Men and women have distinct CV reactions to mental stress-induced myocardial ischemia


Dr KK Aggarwal    02 January 2018

Men and women have distinct CV reactions to mental stress-induced myocardial ischemia

  1. Women with restless legs syndrome are at higher risk for cardiovascular death, according to a new analysis of data from the large-scale Nurses Health Study.
  2. Men and women have distinct cardiovascular reactions to mental stress-induced myocardial ischemia as per Mental Stress Ischemia Mechanisms and Prognosis Study. Women show greater peripheral vasoconstriction during mental stress, while men have greater hemodynamic responses.
  3. A slightly underactive thyroid gland, the low end of normal, can be the cause of infertility of unknown cause, according to findings of a cross-sectional study published online in the Journal of Clinical Endocrinology & Metabolism. Nearly twice as many women with unexplained infertility (26.9%) had a thyroid-stimulating hormone (TSH) level greater than 2.5 mIU/L compared with control patients with normal fertility (13.5%) (P < .05), and on average, those with unexplained infertility showed higher than normal levels of TSH, which is usually elevated in women with underactive thyroid glands.
  4. Hospital patients have a higher risk of developing a Clostridium difficile infection (CDI) during their inpatient stay if they are receiving proton pump inhibitors, H2 antagonists, sucralfate, or any of several specific antibiotics, according to a multi-centre retrospective cohort study published online December 20 in Clinical Infectious Diseases. Carbapenems, third- and fourth-generation cephalosporins, metronidazole, and piperacillin/tazobactam all increased the risk for CDI. However, the risk dropped with use of clindamycin, macrolides, and tetracyclines.
  5. ‘Mycobiome’ research suggests antifungals, probiotics could treat Crohn’s disease
  6. While recent efforts have improved the understanding of the gut microbiome’s role in inflammatory bowel disease, most research has focused on gut bacteria while overlooking the fungal communities in the GI tract, or the “mycobiome,” according to a review published in Digestive and Liver Disease.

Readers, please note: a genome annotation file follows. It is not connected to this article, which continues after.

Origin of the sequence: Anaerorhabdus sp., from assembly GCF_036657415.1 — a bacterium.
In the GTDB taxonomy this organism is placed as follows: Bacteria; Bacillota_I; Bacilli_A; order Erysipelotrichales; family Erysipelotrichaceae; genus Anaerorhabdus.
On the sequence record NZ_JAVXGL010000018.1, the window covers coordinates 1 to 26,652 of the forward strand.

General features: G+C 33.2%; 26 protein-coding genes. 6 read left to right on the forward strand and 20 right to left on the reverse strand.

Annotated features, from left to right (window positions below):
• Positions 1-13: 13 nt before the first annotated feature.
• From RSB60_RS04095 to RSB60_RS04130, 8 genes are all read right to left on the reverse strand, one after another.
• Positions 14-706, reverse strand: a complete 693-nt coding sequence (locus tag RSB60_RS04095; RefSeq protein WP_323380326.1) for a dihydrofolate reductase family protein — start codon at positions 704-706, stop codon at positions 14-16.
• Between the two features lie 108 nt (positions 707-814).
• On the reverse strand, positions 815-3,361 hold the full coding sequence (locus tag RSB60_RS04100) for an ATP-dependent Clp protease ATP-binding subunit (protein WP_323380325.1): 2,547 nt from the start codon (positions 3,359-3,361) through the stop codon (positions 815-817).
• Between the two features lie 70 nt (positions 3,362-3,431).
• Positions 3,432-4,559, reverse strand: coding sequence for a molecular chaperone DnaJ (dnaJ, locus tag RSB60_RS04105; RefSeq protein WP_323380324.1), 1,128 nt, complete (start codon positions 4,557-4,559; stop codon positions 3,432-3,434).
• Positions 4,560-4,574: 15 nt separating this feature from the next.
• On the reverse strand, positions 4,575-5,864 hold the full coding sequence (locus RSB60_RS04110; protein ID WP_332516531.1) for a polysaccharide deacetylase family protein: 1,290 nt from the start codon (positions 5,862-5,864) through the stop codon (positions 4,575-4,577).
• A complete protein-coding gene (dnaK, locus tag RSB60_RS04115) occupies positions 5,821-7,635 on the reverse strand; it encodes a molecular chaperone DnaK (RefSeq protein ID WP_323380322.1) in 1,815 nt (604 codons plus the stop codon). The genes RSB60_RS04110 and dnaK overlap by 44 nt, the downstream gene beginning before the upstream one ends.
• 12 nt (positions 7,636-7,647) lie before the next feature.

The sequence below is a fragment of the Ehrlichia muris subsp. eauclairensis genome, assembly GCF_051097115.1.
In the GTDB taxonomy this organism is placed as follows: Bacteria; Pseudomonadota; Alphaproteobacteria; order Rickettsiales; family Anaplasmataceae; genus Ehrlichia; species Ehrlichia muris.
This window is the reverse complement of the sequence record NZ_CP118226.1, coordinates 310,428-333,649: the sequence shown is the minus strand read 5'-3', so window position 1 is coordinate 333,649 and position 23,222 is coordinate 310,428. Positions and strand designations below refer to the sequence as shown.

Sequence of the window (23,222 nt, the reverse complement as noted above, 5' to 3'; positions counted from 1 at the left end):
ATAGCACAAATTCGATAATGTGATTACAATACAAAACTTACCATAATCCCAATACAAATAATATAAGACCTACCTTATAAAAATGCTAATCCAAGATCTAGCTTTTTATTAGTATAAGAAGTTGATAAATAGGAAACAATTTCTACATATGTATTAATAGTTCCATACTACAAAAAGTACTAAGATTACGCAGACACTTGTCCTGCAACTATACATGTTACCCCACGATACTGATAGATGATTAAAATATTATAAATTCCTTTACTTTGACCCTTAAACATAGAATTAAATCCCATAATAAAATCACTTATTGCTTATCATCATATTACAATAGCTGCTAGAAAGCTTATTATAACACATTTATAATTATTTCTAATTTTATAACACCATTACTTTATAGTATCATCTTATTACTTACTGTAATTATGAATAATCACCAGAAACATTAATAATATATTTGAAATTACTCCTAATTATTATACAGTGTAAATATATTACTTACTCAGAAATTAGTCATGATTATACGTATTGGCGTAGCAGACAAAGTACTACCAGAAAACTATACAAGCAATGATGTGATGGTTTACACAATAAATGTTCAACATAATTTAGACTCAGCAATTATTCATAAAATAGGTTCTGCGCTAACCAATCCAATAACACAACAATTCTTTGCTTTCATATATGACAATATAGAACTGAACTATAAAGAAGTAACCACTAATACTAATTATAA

7. Approximately 99% of infants who are born with very low birth weight receive antibiotics within the first 2 days of life, contributing to antibiotic resistance and the destruction of helpful bacteria in the gut microbiome, according to data presented in August at the NIH’s workshop, “The Human Microbiome: Emerging Themes at the Horizon of the 21st Century.” 
  8. Researchers from Spain have developed a prototype of an electronic nose that can distinguish between patients with Crohns disease and ulcerative colitis. Called Moosy 32 eNose can detect volatile organic compounds which act as diagnostic markers or to reveal the intensity level of the diseases activity. The concentration of these components can be a differentiating marker between certain bowel diseases. The system is being tested for further medical use, such as detecting prostate cancer
  9. The Maharashtra Sales Tax Tribunal has passed an order saying sales tax cannot be levied on drugs and other items sold by a hospital pharmacy for treating in-house patients. Currently, the practice is the pharmacy pays tax while procuring these items, but doesnt pass it on to the patients. Instead, it claims a refund from the government. The tribunal said if the pharmacy was run by a third party supply of drugs to in-patients could be termed a sale. On the tax levied on food supplied to patients, the hospital said the same cannot be split from the room rent and it is part of the services. On the issue of mattresses required for treatment of patients, the hospital said those were special kind of beds and do not become the property of the patient, therefore, they should not be taxed.
  10. Liver Abscess: For single abscesses with a diameter ≤5 cm, either percutaneous catheter drainage or needle aspiration is acceptable. Drainage catheters should remain in place until drainage is minimal (usually up to seven days). Repeat needle aspiration may be required in up to half of cases if a catheter is not left in situ. In diameter >5 cm, catheter drainage is preferred over needle aspiration (AJR Am J Roentgenol 2007;189:W138). 


Dr KK Aggarwal


Padma Shri Awardee Vice President CMAAO Group Editor-in-chief IJCP Publications

President Heart Care Foundation of India

Immediate Past National President IMA

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